People have their own creative processes.
A designer might stare into space for an indefinite amount of time before grabbing random pieces for a mood board. A musician might jam for an hour and come up with a complete track, giving the raw material to someone else for mastering afterwards. If your creative project is taking too long to take shape, or you’re stuck in that murky middle where no end is in sight, perhaps it’s time to look under the bonnet and make a few tweaks to move the process along!
1. AT THE START
Something’s missing in the world, and we wanna do something about it.
Hurdle: Procrastination and self-doubt
Think about how it can help or delight a great number of other people. When we feel what we’re doing will make a difference, we imagine better, and sometimes that inspires us into action!
Make a two-week start by date (or two hours, whichever is appropriate). For an extra boost, make yourself accountable and tell someone so they can check up on you when the time comes.
2. IN THE MIDDLE
It’s time to explore. Let the problem or ideas float around while you look for the missing pieces of the puzzle.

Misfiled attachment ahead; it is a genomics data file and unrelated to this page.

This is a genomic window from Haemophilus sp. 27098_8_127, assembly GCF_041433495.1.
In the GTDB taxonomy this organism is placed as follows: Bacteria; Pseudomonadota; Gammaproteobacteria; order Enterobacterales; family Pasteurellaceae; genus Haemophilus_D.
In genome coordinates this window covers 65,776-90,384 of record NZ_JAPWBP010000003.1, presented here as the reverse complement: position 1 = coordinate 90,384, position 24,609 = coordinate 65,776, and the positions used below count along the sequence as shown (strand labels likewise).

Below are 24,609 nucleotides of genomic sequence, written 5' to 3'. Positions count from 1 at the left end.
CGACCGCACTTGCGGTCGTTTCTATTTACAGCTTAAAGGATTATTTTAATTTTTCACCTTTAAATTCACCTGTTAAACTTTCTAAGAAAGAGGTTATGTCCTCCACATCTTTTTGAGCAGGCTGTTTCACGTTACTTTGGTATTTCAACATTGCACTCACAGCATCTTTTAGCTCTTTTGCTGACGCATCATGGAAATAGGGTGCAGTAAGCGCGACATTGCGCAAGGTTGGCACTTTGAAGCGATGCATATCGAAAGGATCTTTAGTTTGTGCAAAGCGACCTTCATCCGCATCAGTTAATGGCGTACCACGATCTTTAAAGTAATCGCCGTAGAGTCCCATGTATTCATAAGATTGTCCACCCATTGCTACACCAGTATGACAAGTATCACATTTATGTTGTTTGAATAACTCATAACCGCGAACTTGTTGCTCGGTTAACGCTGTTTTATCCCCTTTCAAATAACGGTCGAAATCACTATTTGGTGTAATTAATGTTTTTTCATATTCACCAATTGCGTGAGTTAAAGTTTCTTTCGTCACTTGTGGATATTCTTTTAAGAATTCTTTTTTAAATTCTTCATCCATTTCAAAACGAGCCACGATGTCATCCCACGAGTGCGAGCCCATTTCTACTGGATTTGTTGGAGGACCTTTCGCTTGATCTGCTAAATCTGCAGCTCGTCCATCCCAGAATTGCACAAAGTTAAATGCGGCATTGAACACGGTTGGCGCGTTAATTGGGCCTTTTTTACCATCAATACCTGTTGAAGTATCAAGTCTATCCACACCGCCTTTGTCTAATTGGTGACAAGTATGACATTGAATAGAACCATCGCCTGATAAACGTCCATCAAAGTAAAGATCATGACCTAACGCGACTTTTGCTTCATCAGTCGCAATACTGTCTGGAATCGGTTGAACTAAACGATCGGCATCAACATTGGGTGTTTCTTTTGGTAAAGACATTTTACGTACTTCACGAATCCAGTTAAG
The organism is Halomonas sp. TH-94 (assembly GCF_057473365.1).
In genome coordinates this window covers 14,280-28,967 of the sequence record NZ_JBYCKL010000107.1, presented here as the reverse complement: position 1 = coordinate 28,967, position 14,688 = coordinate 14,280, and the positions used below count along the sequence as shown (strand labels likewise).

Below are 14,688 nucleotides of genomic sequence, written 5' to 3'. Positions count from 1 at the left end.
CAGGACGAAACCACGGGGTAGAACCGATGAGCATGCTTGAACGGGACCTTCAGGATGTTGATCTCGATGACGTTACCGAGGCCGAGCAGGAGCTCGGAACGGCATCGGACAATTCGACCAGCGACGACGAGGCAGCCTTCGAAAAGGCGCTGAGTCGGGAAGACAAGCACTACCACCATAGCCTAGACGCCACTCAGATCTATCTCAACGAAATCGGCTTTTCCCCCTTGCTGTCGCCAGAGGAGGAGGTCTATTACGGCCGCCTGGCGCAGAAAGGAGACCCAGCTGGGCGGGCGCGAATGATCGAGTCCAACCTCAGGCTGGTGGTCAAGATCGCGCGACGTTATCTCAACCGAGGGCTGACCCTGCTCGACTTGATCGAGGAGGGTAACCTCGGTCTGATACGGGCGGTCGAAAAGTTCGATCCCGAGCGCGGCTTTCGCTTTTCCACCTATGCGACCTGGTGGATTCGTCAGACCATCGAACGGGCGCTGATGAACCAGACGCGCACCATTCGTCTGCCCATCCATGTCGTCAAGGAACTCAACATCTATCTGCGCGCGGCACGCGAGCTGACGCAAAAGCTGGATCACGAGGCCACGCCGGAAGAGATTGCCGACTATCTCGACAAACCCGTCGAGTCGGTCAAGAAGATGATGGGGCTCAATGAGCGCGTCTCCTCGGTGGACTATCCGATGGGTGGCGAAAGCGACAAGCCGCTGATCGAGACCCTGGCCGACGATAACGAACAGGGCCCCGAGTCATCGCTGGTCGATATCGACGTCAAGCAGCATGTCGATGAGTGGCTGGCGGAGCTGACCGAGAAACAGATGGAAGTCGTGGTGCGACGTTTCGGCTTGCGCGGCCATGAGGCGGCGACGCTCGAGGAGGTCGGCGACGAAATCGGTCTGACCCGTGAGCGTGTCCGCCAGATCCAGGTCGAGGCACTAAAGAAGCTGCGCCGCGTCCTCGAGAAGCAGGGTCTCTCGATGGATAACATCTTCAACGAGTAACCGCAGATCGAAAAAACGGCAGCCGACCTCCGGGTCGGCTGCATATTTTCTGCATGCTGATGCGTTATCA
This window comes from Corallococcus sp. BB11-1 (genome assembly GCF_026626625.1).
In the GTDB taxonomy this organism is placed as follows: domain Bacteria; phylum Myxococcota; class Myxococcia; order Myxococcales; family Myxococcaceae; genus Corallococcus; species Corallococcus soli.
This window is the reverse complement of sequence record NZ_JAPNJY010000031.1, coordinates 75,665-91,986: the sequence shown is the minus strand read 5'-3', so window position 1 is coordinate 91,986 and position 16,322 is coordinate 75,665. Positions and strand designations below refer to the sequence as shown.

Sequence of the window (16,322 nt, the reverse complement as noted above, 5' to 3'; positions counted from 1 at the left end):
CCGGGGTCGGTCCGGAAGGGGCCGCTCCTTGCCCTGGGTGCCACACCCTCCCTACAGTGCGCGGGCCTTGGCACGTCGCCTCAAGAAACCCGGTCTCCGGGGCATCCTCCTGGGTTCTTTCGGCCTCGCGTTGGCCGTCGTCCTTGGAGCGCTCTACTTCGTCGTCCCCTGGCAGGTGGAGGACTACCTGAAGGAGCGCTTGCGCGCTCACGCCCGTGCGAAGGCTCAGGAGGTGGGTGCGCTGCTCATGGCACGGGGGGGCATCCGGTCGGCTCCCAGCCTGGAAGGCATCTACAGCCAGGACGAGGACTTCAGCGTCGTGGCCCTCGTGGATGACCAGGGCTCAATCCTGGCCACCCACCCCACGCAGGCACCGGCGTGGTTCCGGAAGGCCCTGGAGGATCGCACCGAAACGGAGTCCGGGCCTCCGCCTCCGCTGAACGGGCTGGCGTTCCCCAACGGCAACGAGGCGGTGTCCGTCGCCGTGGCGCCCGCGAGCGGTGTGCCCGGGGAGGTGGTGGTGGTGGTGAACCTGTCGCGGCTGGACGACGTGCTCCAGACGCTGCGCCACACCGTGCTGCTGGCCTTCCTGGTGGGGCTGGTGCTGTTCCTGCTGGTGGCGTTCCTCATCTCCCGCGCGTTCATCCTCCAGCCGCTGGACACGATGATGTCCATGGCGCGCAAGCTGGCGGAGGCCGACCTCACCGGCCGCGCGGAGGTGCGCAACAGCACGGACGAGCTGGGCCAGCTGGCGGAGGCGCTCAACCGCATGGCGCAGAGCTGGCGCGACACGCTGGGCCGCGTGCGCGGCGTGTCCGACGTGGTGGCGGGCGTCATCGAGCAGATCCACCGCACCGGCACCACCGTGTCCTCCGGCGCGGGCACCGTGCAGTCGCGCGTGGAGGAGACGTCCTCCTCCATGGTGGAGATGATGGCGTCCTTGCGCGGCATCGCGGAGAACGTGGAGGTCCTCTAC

Doubt (again!) and all of the sudden, you and Google search are best buddies
At this point, the ‘creation’ is ever-changing, so fix a date when you’ll ban yourself from ‘more research’ on Google, Pinterest, YouTube and the like.
Remind yourself that what you need is probably already in you. We take in information all the time, so the back of our minds is a busy factory full of potential insights. They just need to be invited to come front and centre.
IN THE MIDDLE – PART DEUX
This is where there’s some action – or at least more than before! Things are being put into place, trialled and modified. There may still be some missing pieces but hey, at least there’s a short list!
Disappointment and opposition (especially from others if there’s been one too many dead ends).
You’re only half-way, so the idea could still do with some fleshing out. Edison famously said about his electric light bulb invention, ‘I have not failed. I’ve just found 10,000 ways that won’t work.’
Do it constructively – in a way that every criticism is sandwiched between what’s good about the work and what needs improving. Also, don’t take the comments personally. The feedback is for the creation, not the creator(s).
3. THE REVEAL
Almost. You can finally step back now and marvel at your work. Before launching it onto the big world, do some final checks.
It’s bad. Like, very bad…
Then come back to see with fresh eyes, ears and brain power. Perhaps all it takes is a bit of spit and polish.
Things don’t always work out. Nonetheless, you’ve created something that wasn’t there before, take notes, smile and keep going!